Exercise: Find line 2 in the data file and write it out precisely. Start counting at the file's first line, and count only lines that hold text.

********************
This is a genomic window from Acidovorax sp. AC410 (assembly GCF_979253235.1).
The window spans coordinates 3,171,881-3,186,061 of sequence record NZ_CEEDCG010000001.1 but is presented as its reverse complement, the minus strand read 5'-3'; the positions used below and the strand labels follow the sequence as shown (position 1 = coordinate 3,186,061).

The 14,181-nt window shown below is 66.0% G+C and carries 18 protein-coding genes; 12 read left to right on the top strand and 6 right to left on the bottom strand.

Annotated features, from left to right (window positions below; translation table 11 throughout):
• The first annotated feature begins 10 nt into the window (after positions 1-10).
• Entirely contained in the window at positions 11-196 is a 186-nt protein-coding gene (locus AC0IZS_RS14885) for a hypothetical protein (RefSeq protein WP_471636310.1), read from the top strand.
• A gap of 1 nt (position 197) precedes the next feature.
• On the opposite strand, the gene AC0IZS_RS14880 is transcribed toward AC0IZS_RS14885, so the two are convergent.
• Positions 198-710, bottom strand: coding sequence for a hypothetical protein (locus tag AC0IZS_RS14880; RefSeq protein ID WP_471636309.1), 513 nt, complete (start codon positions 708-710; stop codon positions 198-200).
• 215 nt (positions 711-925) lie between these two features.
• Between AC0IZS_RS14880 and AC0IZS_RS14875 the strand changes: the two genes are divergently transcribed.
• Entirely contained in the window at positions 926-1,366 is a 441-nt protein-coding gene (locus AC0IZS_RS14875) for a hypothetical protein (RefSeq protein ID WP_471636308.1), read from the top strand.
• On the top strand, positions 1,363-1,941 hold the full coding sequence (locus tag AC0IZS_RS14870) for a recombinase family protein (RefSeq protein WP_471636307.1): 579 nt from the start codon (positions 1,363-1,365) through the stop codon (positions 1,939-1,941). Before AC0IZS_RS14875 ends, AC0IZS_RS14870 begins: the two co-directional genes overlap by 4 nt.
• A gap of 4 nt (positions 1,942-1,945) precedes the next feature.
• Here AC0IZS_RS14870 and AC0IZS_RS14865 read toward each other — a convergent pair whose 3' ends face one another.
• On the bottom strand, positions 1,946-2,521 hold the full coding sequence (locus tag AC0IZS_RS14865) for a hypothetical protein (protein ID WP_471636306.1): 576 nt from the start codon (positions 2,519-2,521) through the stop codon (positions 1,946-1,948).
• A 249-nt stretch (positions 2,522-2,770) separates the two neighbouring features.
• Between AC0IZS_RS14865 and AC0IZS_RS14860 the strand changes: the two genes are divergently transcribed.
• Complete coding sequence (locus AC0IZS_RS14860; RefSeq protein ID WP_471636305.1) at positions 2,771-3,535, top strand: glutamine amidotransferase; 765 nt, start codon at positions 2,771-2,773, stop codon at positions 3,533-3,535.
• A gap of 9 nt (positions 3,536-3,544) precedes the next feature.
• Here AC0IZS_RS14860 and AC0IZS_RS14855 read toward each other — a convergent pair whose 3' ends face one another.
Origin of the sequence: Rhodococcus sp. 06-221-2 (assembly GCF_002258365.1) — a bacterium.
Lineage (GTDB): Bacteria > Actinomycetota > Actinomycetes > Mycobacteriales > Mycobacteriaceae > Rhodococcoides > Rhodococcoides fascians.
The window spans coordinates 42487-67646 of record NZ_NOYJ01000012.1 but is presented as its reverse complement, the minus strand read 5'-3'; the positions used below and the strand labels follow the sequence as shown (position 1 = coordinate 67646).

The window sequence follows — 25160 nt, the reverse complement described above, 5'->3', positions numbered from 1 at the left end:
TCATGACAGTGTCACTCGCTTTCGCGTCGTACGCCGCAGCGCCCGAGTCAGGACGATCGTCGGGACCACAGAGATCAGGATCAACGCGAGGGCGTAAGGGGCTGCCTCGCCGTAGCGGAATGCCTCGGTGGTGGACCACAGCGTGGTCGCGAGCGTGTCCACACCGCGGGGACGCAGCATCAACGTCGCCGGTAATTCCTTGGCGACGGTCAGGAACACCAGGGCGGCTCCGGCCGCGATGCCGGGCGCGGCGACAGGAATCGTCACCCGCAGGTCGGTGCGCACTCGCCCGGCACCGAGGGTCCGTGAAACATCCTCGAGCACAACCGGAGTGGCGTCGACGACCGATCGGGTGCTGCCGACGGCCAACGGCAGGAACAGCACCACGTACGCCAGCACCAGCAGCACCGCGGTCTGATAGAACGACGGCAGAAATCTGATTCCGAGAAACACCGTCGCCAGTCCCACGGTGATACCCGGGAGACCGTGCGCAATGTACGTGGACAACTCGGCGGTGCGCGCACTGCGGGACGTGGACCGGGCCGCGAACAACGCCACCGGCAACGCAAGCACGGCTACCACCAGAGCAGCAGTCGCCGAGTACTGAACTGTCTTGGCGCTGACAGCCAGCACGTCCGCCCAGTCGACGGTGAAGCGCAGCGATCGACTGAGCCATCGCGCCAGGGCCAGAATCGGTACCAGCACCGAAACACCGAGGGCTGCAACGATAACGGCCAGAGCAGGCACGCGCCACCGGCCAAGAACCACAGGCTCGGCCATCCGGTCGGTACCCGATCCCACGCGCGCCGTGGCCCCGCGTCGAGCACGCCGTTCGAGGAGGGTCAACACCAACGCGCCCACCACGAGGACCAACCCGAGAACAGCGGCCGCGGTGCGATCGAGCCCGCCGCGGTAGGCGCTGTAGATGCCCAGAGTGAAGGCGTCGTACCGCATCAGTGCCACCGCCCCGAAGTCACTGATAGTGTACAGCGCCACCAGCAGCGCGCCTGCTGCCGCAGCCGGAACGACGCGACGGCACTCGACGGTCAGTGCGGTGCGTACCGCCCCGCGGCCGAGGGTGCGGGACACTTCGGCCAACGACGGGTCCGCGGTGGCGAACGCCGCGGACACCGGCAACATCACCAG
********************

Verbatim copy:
The window spans coordinates 3,171,881-3,186,061 of sequence record NZ_CEEDCG010000001.1 but is presented as its reverse complement, the minus strand read 5'-3'; the positions used below and the strand labels follow the sequence as shown (position 1 = coordinate 3,186,061).